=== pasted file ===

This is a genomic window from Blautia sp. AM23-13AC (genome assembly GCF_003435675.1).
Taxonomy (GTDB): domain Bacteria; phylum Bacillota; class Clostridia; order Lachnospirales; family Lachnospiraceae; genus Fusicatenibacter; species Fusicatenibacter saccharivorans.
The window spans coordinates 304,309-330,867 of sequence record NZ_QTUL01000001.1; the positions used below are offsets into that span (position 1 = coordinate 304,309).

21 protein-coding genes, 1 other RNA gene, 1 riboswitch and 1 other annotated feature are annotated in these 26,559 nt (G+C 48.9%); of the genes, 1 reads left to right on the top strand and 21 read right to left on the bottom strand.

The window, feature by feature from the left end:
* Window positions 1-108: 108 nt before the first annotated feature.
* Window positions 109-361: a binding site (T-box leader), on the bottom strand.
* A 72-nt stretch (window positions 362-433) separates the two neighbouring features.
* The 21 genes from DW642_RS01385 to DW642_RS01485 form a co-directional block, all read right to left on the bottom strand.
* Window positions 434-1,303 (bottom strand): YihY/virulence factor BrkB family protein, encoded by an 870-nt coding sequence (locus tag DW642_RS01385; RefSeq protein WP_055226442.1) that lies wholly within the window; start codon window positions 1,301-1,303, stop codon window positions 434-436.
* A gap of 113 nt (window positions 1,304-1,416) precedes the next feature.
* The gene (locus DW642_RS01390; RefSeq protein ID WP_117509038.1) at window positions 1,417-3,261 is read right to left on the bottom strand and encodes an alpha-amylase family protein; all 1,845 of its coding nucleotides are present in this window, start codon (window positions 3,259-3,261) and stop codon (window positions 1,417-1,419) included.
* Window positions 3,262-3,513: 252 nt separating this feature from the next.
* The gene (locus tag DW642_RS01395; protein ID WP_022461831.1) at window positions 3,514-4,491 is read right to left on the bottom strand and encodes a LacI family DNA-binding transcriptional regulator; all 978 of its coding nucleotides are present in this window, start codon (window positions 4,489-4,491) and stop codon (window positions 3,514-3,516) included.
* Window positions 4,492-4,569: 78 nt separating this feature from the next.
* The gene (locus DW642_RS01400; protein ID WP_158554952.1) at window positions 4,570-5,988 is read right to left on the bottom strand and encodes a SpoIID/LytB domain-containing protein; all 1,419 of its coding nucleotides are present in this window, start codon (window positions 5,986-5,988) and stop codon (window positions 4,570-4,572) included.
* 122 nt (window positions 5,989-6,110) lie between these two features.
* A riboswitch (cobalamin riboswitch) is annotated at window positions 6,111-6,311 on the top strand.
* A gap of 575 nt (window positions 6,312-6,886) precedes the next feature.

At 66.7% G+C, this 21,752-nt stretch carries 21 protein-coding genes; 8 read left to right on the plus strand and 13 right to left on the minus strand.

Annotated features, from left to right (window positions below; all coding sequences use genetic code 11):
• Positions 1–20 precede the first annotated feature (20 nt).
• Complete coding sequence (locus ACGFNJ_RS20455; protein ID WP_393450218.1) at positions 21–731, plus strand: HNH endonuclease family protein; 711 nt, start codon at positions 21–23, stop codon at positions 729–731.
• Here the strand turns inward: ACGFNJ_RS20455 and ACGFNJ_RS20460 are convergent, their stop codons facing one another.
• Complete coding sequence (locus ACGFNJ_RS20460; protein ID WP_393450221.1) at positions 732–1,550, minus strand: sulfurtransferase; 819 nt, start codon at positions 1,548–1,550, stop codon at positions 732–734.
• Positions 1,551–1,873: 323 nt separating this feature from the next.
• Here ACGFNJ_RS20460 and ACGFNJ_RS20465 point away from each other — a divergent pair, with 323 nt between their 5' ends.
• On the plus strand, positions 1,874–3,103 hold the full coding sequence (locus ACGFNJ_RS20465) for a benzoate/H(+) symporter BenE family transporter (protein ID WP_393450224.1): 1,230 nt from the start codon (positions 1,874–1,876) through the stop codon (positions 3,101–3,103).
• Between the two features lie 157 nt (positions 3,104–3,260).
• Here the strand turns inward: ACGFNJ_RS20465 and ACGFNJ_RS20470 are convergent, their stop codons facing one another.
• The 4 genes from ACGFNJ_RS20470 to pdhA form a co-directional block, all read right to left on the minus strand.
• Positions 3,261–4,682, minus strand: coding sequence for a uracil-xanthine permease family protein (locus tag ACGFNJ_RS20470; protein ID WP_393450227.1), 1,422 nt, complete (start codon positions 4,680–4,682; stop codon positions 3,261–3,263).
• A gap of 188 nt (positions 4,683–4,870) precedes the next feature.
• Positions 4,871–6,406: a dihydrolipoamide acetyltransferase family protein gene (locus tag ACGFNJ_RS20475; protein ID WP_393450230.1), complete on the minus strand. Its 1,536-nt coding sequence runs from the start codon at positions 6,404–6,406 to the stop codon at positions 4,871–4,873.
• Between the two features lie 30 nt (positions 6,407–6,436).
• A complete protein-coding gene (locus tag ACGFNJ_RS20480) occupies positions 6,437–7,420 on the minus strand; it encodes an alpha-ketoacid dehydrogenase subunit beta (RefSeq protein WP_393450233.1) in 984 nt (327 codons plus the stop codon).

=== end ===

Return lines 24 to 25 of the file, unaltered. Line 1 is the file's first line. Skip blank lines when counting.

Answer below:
• Here the strand turns inward: ACGFNJ_RS20455 and ACGFNJ_RS20460 are convergent, their stop codons facing one another.
• Complete coding sequence (locus ACGFNJ_RS20460; protein ID WP_393450221.1) at positions 732–1,550, minus strand: sulfurtransferase; 819 nt, start codon at positions 1,548–1,550, stop codon at positions 732–734.